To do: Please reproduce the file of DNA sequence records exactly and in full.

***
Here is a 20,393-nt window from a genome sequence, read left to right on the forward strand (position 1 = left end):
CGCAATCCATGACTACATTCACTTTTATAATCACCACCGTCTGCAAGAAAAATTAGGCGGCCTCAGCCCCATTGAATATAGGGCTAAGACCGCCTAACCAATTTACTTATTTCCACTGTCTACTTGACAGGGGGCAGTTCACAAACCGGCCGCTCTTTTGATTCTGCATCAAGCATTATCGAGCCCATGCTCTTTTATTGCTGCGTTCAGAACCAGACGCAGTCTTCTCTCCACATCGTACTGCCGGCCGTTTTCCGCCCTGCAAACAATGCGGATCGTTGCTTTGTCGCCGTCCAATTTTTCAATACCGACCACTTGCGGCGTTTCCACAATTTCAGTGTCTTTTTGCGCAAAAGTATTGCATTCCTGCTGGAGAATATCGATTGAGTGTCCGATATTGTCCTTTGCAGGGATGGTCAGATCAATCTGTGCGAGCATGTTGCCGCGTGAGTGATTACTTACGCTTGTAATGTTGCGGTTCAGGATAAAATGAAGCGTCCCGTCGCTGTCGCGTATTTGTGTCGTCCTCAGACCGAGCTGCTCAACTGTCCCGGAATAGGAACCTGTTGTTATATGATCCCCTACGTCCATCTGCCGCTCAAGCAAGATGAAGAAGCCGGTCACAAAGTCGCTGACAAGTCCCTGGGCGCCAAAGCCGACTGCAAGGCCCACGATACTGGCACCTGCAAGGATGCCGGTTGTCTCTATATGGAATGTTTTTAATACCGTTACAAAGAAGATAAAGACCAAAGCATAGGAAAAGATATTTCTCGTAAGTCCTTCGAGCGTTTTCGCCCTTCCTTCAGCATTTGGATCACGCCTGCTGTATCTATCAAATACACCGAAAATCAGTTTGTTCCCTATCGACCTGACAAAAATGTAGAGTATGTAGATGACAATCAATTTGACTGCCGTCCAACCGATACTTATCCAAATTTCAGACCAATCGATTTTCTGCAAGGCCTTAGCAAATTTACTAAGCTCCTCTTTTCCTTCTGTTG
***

Here is a 20,393-nt window from a genome sequence, read left to right on the forward strand (position 1 = left end):
CGCAATCCATGACTACATTCACTTTTATAATCACCACCGTCTGCAAGAAAAATTAGGCGGCCTCAGCCCCATTGAATATAGGGCTAAGACCGCCTAACCAATTTACTTATTTCCACTGTCTACTTGACAGGGGGCAGTTCACAAACCGGCCGCTCTTTTGATTCTGCATCAAGCATTATCGAGCCCATGCTCTTTTATTGCTGCGTTCAGAACCAGACGCAGTCTTCTCTCCACATCGTACTGCCGGCCGTTTTCCGCCCTGCAAACAATGCGGATCGTTGCTTTGTCGCCGTCCAATTTTTCAATACCGACCACTTGCGGCGTTTCCACAATTTCAGTGTCTTTTTGCGCAAAAGTATTGCATTCCTGCTGGAGAATATCGATTGAGTGTCCGATATTGTCCTTTGCAGGGATGGTCAGATCAATCTGTGCGAGCATGTTGCCGCGTGAGTGATTACTTACGCTTGTAATGTTGCGGTTCAGGATAAAATGAAGCGTCCCGTCGCTGTCGCGTATTTGTGTCGTCCTCAGACCGAGCTGCTCAACTGTCCCGGAATAGGAACCTGTTGTTATATGATCCCCTACGTCCATCTGCCGCTCAAGCAAGATGAAGAAGCCGGTCACAAAGTCGCTGACAAGTCCCTGGGCGCCAAAGCCGACTGCAAGGCCCACGATACTGGCACCTGCAAGGATGCCGGTTGTCTCTATATGGAATGTTTTTAATACCGTTACAAAGAAGATAAAGACCAAAGCATAGGAAAAGATATTTCTCGTAAGTCCTTCGAGCGTTTTCGCCCTTCCTTCAGCATTTGGATCACGCCTGCTGTATCTATCAAATACACCGAAAATCAGTTTGTTCCCTATCGACCTGACAAAAATGTAGAGTATGTAGATGACAATCAATTTGACTGCCGTCCAACCGATACTTATCCAAATTTCAGACCAATCGATTTTCTGCAAGGCCTTAGCAAATTTACTAAGCTCCTCTTTTCCTTCTGTTG